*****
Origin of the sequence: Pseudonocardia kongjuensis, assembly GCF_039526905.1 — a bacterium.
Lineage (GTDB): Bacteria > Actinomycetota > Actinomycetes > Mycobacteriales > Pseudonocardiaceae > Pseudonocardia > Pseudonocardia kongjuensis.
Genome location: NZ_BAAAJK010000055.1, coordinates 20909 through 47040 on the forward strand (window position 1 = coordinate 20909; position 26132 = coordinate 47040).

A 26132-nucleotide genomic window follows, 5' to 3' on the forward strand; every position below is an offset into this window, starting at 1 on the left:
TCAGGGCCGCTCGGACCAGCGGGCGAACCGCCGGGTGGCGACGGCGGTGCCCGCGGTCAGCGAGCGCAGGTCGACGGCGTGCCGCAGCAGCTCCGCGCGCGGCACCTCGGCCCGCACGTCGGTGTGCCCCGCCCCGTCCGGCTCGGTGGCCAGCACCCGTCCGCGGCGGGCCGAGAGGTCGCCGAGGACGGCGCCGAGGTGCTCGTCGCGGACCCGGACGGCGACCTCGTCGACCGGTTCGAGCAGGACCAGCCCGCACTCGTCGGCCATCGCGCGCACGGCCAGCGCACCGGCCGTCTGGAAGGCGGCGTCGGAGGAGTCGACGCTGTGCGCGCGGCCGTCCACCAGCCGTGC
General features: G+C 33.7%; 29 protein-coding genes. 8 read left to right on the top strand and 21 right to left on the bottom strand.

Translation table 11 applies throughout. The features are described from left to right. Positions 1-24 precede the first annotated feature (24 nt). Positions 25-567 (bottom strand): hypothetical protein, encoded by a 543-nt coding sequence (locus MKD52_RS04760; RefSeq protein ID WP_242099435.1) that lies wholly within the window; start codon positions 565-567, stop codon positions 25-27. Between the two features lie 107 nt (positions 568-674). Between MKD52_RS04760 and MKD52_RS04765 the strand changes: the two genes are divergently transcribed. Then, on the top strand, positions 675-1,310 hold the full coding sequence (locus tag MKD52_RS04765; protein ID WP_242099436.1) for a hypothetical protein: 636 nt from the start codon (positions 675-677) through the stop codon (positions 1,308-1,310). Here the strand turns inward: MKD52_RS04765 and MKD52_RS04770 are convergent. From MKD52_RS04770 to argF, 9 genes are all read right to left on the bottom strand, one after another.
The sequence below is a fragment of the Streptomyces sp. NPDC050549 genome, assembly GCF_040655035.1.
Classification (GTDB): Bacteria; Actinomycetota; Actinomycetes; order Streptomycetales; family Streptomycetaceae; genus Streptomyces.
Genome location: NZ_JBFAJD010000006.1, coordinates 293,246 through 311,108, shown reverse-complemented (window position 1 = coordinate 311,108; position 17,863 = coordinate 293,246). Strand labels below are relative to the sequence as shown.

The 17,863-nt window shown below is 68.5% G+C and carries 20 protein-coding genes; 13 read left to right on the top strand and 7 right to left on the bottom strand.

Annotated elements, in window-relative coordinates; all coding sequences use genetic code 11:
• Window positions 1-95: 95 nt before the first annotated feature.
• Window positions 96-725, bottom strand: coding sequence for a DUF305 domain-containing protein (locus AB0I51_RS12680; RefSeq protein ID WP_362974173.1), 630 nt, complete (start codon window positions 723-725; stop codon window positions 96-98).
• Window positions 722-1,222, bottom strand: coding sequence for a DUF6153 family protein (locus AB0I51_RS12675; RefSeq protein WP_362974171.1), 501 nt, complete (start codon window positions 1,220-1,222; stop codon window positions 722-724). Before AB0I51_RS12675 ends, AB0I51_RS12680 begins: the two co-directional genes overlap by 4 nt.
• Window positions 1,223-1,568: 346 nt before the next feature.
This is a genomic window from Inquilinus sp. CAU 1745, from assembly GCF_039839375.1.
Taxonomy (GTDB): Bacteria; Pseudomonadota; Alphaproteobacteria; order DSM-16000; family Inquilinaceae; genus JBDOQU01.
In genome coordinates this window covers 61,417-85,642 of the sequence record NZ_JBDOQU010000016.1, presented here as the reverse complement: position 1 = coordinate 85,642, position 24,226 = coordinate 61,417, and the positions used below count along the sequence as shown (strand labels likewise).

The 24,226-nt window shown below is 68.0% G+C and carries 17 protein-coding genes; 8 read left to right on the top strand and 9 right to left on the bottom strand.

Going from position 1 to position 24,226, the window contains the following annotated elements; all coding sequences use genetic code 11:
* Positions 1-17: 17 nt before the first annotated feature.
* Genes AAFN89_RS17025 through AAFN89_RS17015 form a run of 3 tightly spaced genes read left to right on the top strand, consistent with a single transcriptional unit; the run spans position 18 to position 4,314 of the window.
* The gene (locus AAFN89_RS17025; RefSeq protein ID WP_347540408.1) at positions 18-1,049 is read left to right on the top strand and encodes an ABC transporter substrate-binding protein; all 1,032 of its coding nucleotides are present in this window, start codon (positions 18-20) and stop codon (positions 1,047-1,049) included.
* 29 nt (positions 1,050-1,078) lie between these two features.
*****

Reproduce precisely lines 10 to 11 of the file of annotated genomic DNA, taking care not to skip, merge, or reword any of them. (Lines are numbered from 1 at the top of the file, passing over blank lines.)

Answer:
Genome location: NZ_JBFAJD010000006.1, coordinates 293,246 through 311,108, shown reverse-complemented (window position 1 = coordinate 311,108; position 17,863 = coordinate 293,246). Strand labels below are relative to the sequence as shown.

The 17,863-nt window shown below is 68.5% G+C and carries 20 protein-coding genes; 13 read left to right on the top strand and 7 right to left on the bottom strand.